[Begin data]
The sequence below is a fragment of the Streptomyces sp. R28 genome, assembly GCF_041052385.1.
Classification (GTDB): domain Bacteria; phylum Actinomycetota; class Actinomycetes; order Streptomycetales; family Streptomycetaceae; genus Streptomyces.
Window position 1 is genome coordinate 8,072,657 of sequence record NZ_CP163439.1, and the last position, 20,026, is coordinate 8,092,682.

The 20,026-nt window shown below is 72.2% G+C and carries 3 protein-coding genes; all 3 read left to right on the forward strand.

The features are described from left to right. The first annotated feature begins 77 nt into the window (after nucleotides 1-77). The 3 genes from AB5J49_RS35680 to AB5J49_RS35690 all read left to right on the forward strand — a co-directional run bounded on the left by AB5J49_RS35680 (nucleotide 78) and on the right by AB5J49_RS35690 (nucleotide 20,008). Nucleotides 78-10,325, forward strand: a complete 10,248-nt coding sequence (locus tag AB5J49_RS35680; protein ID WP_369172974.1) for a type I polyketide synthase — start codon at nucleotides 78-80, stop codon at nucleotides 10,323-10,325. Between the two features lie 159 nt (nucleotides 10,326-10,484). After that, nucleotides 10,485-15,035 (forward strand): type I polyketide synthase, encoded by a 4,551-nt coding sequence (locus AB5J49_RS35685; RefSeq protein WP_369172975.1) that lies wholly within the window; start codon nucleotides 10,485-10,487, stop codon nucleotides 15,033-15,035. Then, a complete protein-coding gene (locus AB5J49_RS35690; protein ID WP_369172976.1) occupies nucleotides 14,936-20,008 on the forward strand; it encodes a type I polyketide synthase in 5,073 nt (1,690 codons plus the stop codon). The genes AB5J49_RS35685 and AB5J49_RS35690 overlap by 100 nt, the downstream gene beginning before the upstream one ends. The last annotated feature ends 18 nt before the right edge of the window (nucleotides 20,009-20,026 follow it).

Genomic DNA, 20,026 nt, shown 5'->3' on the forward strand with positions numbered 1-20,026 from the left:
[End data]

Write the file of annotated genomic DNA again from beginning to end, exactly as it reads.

The sequence below is a fragment of the Streptomyces sp. R28 genome, assembly GCF_041052385.1.
Classification (GTDB): domain Bacteria; phylum Actinomycetota; class Actinomycetes; order Streptomycetales; family Streptomycetaceae; genus Streptomyces.
Window position 1 is genome coordinate 8,072,657 of sequence record NZ_CP163439.1, and the last position, 20,026, is coordinate 8,092,682.

The 20,026-nt window shown below is 72.2% G+C and carries 3 protein-coding genes; all 3 read left to right on the forward strand.

The features are described from left to right. The first annotated feature begins 77 nt into the window (after nucleotides 1-77). The 3 genes from AB5J49_RS35680 to AB5J49_RS35690 all read left to right on the forward strand — a co-directional run bounded on the left by AB5J49_RS35680 (nucleotide 78) and on the right by AB5J49_RS35690 (nucleotide 20,008). Nucleotides 78-10,325, forward strand: a complete 10,248-nt coding sequence (locus tag AB5J49_RS35680; protein ID WP_369172974.1) for a type I polyketide synthase — start codon at nucleotides 78-80, stop codon at nucleotides 10,323-10,325. Between the two features lie 159 nt (nucleotides 10,326-10,484). After that, nucleotides 10,485-15,035 (forward strand): type I polyketide synthase, encoded by a 4,551-nt coding sequence (locus AB5J49_RS35685; RefSeq protein WP_369172975.1) that lies wholly within the window; start codon nucleotides 10,485-10,487, stop codon nucleotides 15,033-15,035. Then, a complete protein-coding gene (locus AB5J49_RS35690; protein ID WP_369172976.1) occupies nucleotides 14,936-20,008 on the forward strand; it encodes a type I polyketide synthase in 5,073 nt (1,690 codons plus the stop codon). The genes AB5J49_RS35685 and AB5J49_RS35690 overlap by 100 nt, the downstream gene beginning before the upstream one ends. The last annotated feature ends 18 nt before the right edge of the window (nucleotides 20,009-20,026 follow it).

Genomic DNA, 20,026 nt, shown 5'->3' on the forward strand with positions numbered 1-20,026 from the left: